04 February 2009

HDHP: High Deductible Health Plan

High Deductible Health Plan (HDHP) is the modern version of what my family of origin used to call major medical. Forty years ago, major medical was code for "your unemployed brother is gambling on his health so we're paying the premium for major medical." It wasn't particularly good insurance unless you landed in the hospital with a serious disease, something not likely to happen to young men, anyway.

In today's vernacular, that type of insurance is more likely to be called a catastrophic policy—no routine medical expenses, but hospitalization covered after a deductible. (And today, major medical is more likely to be spelled out as comprehensive major medical with more coverage than the cheap plans of old.)

The HDHP of today reminds me of the old major medical but the HDHP insurance coverage is actually very broad. It just doesn't kick in until after you've spent a hefty deductible out of pocket. That's the trade-off: low premiums provide coverage but you won't get the coverage until you've spent thousands of dollars per year.

One advantage of HDHP is the ability to set up an HSA or Health Savings Account. The IRS calls that a "tax-favored" account, meaning that you (and even an employer if you have one) can save money in a special account tax-free if it's reserved for qualified health expenses.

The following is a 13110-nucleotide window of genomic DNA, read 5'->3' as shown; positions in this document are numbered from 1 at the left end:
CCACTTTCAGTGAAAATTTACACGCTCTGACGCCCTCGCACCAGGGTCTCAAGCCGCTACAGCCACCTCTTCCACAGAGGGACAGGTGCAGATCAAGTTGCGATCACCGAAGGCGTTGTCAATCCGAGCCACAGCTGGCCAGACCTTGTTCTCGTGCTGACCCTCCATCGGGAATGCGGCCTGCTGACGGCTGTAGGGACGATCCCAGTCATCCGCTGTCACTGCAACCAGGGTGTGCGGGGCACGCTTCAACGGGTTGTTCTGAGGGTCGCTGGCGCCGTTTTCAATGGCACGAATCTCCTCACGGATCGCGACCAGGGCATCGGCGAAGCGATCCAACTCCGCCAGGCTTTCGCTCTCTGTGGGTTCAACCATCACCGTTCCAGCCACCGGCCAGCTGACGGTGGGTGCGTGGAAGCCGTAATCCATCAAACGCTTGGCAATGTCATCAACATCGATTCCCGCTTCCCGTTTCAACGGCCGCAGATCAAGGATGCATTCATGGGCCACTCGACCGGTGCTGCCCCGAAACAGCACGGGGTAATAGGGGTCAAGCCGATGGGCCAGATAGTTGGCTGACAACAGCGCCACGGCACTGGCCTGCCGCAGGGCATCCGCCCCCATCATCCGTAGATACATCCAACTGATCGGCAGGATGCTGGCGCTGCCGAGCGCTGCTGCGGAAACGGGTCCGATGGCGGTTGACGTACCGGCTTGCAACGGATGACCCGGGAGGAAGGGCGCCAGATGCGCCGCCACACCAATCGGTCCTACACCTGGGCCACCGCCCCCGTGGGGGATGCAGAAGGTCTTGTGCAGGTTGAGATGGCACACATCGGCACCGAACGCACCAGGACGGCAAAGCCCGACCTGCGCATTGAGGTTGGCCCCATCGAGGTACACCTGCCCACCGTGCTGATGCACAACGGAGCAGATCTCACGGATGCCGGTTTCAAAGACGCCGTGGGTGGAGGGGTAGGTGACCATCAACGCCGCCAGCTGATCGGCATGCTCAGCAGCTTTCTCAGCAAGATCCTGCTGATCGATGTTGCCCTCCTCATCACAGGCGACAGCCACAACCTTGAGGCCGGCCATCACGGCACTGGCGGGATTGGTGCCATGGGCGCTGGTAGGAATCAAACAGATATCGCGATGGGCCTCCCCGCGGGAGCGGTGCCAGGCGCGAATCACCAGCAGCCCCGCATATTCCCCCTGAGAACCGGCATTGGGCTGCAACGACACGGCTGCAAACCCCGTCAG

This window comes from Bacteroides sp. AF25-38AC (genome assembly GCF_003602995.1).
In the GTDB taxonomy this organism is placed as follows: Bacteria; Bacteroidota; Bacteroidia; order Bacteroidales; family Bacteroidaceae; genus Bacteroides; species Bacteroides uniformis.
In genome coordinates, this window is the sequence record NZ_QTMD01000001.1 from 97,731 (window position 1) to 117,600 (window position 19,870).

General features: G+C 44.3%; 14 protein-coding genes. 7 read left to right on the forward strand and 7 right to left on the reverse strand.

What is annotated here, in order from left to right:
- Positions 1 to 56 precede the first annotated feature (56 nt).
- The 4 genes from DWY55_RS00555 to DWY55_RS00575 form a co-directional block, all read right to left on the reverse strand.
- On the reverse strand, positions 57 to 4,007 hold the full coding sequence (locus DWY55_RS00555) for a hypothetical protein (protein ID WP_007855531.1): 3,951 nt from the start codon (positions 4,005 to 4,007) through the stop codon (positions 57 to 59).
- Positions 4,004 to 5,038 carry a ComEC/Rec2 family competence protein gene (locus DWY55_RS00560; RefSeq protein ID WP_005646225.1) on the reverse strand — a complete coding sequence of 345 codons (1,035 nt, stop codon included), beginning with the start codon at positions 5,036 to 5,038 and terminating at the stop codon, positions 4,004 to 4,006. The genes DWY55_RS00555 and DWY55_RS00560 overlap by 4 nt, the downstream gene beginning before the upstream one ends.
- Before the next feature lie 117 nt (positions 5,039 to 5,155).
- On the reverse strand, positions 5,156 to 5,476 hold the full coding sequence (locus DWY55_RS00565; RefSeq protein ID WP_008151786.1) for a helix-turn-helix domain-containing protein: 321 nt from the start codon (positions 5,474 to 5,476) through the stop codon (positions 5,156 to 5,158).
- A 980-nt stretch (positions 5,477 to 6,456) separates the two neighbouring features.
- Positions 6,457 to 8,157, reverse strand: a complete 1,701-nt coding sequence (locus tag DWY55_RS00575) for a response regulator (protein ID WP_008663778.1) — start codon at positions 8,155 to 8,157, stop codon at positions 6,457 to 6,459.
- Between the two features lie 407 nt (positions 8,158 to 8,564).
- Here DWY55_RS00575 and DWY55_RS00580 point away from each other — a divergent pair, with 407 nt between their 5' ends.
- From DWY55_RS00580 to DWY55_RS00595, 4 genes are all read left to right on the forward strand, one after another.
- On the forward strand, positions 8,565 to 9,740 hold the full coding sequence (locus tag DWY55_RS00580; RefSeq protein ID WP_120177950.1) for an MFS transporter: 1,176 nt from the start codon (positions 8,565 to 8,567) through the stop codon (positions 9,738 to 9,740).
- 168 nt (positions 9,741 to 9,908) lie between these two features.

Before you raise your eyebrows (as I did), understand that the HSA is different from the "flexible spending account" that you may have had through an employer. Those spending accounts were the tax-advantaged accounts that made you sometimes forfeit whatever was in the account at the end of the year. Money in the HSA (savings) rolls over, year to year, tax free. You never lose the money and if you spend it according to the rules, it and any interest earned remains tax free.

It's at this stage that I need to simply provide the links for your own reading. Why should you read these things? Because even though HDHPs are not wholly admired (some experts fear that HDHP-holders will not have appropriate access to health care when they need it, if only through their own reluctance to pay out of pocket), these plans are a strategy that some employers will turn to when the insurance squeeze turns into an insurance freeze.

HDHP - information from NY Times

Health Savings Accounts and OtherTax-Favored Health Plans - HSA information from the IRS

Glossary of health care terms - courtesy of Aetna

© 2009 Mary Bold, PhD, CFLE. The content of this blog or related web sites created by Mary Bold (www.marybold.com, www.boldproductions.com, College Intern Blog) is not under any circumstances to be regarded as professional, legal, financial, or medical advice. Or education advice. Or marital advice. Or even a tip.

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